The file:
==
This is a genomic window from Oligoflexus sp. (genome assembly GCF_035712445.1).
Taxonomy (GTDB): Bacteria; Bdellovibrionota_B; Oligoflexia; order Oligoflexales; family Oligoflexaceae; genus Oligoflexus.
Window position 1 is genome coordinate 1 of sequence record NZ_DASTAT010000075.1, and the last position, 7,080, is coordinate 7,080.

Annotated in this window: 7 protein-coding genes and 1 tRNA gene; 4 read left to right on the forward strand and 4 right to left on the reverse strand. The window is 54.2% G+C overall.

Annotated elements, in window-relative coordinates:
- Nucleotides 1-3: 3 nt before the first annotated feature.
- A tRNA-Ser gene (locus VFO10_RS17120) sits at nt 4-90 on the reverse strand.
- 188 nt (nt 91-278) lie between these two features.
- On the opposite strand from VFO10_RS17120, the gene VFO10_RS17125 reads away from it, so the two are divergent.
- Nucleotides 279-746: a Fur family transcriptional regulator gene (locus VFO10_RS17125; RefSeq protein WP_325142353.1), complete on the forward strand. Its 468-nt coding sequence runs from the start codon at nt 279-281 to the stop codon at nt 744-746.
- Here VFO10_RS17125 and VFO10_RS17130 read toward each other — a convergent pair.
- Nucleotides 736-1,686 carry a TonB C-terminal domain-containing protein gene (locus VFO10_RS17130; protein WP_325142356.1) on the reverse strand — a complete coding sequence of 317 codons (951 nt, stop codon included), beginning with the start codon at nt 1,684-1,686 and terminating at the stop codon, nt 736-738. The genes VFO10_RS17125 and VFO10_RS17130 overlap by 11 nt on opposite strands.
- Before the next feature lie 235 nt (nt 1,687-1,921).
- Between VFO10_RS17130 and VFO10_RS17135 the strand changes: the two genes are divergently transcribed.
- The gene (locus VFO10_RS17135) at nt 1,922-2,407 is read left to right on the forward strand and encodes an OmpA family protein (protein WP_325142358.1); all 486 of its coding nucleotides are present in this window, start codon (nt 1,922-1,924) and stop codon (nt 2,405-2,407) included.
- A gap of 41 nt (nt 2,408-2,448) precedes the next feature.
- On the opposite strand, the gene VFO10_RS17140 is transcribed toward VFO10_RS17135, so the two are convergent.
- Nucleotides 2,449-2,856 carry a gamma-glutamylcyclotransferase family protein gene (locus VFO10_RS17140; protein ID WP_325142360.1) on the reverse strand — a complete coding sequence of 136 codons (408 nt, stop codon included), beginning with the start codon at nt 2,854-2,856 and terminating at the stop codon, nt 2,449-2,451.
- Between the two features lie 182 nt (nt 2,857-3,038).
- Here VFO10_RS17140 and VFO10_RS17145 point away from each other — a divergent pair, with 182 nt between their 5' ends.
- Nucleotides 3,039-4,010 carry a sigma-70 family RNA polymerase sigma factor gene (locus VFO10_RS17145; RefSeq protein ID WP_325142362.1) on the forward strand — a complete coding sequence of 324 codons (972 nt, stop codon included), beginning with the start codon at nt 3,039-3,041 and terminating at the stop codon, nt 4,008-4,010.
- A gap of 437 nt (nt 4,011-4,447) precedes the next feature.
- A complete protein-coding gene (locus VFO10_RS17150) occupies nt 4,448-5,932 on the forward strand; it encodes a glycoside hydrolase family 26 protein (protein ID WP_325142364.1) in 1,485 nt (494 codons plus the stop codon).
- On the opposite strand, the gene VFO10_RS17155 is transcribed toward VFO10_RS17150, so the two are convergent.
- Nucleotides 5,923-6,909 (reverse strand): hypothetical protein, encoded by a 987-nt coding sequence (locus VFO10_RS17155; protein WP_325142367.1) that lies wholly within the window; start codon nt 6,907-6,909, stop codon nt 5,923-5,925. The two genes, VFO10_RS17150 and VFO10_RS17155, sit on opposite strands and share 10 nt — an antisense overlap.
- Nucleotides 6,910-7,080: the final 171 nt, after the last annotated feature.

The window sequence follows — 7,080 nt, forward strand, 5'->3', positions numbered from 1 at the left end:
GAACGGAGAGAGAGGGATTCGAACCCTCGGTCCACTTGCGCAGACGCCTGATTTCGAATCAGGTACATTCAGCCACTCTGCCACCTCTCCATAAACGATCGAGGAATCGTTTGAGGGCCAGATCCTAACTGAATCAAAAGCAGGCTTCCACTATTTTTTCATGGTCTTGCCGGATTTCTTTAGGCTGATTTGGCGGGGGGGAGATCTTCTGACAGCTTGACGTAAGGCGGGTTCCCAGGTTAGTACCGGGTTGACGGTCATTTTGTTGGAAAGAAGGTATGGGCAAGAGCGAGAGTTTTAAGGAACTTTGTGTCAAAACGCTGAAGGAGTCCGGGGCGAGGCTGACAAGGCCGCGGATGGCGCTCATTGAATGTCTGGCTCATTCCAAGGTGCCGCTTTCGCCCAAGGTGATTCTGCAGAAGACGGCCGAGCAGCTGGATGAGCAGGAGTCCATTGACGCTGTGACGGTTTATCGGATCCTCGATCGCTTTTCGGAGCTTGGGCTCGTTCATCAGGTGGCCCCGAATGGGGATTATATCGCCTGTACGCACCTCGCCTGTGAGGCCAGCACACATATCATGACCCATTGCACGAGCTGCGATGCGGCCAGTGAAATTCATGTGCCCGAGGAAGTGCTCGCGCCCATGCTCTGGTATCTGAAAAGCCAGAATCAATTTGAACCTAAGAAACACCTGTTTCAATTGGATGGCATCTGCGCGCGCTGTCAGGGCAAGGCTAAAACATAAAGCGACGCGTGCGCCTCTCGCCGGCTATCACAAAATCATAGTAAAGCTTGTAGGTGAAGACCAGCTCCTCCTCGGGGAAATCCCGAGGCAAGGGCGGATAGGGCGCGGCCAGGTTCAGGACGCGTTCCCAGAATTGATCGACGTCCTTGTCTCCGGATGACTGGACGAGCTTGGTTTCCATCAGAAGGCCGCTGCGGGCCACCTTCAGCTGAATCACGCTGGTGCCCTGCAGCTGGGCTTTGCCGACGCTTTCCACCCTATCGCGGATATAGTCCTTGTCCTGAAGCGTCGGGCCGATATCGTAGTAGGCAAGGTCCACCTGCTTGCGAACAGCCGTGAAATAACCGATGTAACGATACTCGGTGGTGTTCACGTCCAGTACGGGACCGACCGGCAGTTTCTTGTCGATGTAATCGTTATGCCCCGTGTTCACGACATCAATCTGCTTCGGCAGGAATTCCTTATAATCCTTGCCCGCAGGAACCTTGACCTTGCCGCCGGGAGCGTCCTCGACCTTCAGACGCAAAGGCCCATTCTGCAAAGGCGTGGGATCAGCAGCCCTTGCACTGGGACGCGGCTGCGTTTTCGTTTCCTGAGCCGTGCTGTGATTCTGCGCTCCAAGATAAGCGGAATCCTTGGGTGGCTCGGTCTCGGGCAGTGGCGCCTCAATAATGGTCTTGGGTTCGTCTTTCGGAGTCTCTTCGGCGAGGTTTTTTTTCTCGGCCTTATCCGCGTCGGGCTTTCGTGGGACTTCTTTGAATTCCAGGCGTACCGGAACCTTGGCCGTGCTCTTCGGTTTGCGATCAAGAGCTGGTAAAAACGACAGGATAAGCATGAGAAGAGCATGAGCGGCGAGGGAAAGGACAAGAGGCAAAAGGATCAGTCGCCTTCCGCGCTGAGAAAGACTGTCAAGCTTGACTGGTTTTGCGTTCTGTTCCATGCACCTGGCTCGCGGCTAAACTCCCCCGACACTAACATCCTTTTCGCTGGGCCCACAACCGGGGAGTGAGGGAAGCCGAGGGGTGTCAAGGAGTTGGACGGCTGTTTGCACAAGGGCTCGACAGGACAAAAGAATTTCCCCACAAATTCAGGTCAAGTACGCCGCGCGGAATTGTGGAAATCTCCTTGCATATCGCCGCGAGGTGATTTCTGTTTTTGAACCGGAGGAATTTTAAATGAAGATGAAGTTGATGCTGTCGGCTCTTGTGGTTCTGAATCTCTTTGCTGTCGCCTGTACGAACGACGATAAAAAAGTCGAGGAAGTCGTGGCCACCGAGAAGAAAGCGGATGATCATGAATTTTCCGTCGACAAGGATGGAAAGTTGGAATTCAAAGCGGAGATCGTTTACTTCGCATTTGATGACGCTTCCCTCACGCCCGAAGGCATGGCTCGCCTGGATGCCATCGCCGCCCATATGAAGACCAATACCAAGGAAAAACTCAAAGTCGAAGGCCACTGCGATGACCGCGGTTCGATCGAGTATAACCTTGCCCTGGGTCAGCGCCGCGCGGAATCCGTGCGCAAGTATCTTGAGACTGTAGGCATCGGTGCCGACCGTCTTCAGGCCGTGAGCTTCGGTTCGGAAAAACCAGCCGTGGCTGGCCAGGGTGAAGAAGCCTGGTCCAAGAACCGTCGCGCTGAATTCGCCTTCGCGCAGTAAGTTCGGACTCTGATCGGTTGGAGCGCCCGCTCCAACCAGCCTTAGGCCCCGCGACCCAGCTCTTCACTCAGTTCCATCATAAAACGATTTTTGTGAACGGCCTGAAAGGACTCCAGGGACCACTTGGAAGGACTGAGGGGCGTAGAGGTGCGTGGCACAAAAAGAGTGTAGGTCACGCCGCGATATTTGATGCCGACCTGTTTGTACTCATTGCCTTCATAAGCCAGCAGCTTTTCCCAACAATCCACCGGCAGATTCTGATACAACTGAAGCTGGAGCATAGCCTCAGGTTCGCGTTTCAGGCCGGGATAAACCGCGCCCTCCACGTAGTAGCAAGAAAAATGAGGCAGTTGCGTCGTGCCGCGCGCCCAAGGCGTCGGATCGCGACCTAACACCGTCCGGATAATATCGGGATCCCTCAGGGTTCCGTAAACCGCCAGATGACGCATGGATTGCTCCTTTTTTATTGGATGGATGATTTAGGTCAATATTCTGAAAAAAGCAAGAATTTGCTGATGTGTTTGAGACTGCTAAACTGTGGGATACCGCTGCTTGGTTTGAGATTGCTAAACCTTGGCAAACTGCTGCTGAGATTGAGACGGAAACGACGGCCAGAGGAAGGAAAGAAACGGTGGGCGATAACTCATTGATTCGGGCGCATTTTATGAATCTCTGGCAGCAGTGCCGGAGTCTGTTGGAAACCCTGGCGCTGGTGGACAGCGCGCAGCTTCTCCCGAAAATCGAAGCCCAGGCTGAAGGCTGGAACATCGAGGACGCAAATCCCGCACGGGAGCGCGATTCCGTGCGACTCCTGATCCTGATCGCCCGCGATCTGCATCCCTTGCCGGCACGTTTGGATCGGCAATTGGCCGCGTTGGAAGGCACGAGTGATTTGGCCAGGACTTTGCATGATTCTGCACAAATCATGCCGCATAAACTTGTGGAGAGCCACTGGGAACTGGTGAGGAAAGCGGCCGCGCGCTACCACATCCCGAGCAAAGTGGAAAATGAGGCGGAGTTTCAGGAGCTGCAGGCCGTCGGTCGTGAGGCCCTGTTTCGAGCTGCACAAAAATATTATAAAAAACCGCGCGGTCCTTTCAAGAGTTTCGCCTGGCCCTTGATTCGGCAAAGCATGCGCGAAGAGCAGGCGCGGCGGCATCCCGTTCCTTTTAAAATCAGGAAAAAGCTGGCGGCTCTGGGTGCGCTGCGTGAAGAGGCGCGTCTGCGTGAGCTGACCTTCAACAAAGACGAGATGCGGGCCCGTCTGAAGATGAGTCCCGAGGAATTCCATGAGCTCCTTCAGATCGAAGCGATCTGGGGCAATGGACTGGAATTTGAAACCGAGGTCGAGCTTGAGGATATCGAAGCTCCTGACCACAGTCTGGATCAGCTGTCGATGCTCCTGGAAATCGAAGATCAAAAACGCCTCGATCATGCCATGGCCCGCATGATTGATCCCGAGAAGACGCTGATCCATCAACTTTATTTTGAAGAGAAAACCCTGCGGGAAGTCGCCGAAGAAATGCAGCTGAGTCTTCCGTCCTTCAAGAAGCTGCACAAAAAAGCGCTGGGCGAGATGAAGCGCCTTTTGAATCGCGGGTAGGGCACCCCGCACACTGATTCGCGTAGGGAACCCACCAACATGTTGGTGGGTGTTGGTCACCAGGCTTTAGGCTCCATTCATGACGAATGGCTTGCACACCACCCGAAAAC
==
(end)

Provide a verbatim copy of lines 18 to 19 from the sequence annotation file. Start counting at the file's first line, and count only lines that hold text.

- Nucleotides 2,449-2,856 carry a gamma-glutamylcyclotransferase family protein gene (locus VFO10_RS17140; protein ID WP_325142360.1) on the reverse strand — a complete coding sequence of 136 codons (408 nt, stop codon included), beginning with the start codon at nt 2,854-2,856 and terminating at the stop codon, nt 2,449-2,451.
- Between the two features lie 182 nt (nt 2,857-3,038).